• Use soldering wire suitable for electronics.
    • If you've lost track of where the capacitors were located, look online for a diagram of your model's power supply board.
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    Fit back together and test. Reattach all cables, panels, and components exactly as they were before. You may test the monitor before screwing in the final plastic panel, as long as all other parts are connected. If it still doesn't work, you may need to hire a professional or buy a replacement.

Method 3
Replacing the Backlight

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    Disconnect the power source. Unplug the monitor or remove the battery from the laptop.
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    Open up the monitor. Unscrew the plastic case at each corner. Carefully pry apart the case with a plastic putty knife. Detach all components attached to the display panel, noting where each one goes.
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    Locate the backlight. These glass lights should be just behind the glass display. You may need to unscrew additional panels or gently pull back flexible covers in order to find them.
    • Some components can deliver a dangerous electric shock. Do not touch any circuit boards during your search, unless you are wearing rubber gloves.
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    Purchase exact replacements at an electronics store. If you're not sure what types of light they are, take a photograph and show it to the store employee. Measure the size of the lights as well, or note the size and model of your monitor.
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    Remove old lights and insert new ones. Use caution if the backlight is a cold cathode fluorescent light (CCFL). These contain mercury and may require special disposal according to local laws.
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    Try additional repairs. If the monitor still won't light up, the problem may be with the circuit board powering the backlight. This is called an "inverter" board, and is usually located near the backlight, with one "cap" for each strip of lights. Order a replacement and carefully replace this component. For best results and minimum risk, follow a guide dedicated to your specific model.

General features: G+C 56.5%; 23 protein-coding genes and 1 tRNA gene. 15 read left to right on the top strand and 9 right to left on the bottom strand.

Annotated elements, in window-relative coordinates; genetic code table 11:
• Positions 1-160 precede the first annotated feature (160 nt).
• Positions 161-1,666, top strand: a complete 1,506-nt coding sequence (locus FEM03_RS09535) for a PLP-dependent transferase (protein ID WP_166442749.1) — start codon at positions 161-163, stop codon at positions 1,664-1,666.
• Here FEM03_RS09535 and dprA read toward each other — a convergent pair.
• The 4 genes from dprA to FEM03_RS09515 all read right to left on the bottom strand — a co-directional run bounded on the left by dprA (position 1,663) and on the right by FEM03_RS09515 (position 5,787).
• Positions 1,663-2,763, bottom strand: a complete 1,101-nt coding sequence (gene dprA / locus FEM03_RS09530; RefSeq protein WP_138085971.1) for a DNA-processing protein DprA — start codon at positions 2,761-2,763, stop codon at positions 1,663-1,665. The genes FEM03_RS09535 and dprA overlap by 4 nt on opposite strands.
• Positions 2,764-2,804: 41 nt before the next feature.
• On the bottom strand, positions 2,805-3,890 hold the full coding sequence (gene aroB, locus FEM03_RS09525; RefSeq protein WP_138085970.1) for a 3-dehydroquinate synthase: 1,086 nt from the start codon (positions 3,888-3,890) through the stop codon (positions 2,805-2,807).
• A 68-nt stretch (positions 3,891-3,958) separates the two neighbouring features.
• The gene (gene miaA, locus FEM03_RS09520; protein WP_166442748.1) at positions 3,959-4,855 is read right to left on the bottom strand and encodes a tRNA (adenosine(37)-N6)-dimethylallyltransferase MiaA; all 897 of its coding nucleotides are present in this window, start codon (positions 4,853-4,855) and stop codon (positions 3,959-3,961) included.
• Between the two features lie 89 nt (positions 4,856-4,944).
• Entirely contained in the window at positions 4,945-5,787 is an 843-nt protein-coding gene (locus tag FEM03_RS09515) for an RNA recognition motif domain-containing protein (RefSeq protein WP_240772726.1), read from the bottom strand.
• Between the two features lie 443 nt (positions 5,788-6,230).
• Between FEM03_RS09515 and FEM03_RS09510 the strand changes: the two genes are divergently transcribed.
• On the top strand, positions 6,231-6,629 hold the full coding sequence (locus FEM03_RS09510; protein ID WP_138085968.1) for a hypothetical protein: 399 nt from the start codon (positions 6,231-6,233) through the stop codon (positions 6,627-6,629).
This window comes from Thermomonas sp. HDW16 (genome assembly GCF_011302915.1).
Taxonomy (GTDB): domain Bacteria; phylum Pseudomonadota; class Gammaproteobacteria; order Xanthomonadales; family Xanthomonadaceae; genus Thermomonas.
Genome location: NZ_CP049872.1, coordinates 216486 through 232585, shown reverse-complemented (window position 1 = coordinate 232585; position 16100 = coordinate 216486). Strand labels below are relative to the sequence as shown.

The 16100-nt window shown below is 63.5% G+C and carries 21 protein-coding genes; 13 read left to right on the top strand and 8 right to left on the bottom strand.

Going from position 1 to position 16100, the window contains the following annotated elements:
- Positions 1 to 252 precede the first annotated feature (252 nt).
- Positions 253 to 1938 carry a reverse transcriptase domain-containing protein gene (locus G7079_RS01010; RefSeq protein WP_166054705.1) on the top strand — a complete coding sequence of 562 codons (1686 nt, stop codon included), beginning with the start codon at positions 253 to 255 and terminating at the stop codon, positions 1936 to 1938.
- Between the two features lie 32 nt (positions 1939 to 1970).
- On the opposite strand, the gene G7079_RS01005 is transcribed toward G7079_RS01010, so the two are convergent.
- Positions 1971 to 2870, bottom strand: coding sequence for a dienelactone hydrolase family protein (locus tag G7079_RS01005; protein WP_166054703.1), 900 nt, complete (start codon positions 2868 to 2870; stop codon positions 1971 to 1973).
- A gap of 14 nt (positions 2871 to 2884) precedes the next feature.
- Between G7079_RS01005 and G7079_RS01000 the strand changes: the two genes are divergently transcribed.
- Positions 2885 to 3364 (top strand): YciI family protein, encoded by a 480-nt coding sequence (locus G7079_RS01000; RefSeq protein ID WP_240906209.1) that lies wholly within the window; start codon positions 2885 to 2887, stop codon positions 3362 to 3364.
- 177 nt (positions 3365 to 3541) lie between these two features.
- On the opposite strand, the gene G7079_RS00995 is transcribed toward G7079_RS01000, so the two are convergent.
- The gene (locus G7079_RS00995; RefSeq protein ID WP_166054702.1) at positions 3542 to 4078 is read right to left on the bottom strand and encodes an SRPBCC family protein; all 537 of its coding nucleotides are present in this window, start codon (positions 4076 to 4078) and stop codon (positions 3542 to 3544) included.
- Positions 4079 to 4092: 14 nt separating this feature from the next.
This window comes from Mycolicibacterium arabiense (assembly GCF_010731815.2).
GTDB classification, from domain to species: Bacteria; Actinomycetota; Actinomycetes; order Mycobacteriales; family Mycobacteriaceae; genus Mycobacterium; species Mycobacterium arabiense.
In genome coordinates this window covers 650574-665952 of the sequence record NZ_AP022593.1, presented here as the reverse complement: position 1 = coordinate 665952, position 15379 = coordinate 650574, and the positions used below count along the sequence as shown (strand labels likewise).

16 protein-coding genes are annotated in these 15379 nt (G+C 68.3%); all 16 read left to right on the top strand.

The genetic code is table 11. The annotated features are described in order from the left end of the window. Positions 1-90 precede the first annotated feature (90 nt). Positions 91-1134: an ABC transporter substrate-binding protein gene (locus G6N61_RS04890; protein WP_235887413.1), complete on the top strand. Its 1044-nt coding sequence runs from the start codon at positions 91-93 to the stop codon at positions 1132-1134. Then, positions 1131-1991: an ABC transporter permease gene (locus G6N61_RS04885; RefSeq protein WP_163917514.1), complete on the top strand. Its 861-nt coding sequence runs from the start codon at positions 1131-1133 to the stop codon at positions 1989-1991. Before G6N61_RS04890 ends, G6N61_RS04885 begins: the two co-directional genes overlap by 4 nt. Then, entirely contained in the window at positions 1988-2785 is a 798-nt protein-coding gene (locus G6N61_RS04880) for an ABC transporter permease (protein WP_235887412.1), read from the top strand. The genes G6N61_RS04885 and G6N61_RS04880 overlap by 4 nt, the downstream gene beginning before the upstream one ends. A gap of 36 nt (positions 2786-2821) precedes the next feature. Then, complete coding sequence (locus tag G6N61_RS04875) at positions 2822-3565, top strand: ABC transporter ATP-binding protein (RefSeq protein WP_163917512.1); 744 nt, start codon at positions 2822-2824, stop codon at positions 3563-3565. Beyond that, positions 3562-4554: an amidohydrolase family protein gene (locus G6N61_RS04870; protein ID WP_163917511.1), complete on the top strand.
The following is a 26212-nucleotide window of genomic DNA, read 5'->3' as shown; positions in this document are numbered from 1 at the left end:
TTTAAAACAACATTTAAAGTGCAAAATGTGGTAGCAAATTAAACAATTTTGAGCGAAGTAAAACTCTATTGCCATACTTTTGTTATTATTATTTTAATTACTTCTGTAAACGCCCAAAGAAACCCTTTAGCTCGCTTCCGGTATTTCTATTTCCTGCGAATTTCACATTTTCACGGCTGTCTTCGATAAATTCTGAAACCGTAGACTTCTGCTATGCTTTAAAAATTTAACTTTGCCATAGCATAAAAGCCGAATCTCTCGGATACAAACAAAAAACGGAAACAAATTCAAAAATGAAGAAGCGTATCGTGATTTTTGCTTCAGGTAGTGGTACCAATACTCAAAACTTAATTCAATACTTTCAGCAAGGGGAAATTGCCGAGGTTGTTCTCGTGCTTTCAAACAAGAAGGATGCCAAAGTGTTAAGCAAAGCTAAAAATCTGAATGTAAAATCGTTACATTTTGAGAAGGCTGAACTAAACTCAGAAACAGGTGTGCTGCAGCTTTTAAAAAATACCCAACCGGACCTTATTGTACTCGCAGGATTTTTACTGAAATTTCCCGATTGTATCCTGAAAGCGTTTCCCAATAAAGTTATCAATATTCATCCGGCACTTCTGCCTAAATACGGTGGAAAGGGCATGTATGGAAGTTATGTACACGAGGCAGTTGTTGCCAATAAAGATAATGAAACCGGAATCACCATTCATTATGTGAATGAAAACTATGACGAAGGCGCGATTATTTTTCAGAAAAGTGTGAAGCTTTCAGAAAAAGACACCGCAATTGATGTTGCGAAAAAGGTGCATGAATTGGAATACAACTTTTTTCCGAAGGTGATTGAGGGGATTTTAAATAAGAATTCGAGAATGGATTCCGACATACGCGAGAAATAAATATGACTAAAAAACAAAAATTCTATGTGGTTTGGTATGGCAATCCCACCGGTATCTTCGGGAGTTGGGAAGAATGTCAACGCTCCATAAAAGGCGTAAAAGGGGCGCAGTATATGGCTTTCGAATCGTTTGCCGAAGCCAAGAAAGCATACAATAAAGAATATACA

• Before you try this, confirm that the monitor still produces a visible image when you shine a light on the screen. If it has stopped displaying an image entirely, you may have not connected it correctly after the light replacement. Check thoroughly for loose connections.


  • Check local laws before throwing away or recycling old components.
  • Replacing an LCD display panel can significantly change the colors of the display. Recalibrate your monitor to fix this. Replace the backlight if calibration doesn't do the trick.


  • A blown fuse usually destroyed itself due to an underlying problem, and the replacement may do the same. If you find one, consider replacing the entire circuit board, or buying a new monitor. Never use a fuse with a higher amperage, as this can destroy other components or start a fire.
  • If any cables tear during the repair, the LCD monitor will not work. You can try taking it to a professional repair service, but this is most likely the end of its life.

Things You May Need

  • Screwdriver
  • Soft cloth
  • Flashlight
  • Stuck pixel repair software
  • Putty knife
  • Replacement components
  • Soldering iron
  • Solder suitable for electronics
  • Desoldering pump
  • Resistor

Article Info

Categories: Hardware Maintenance and Repair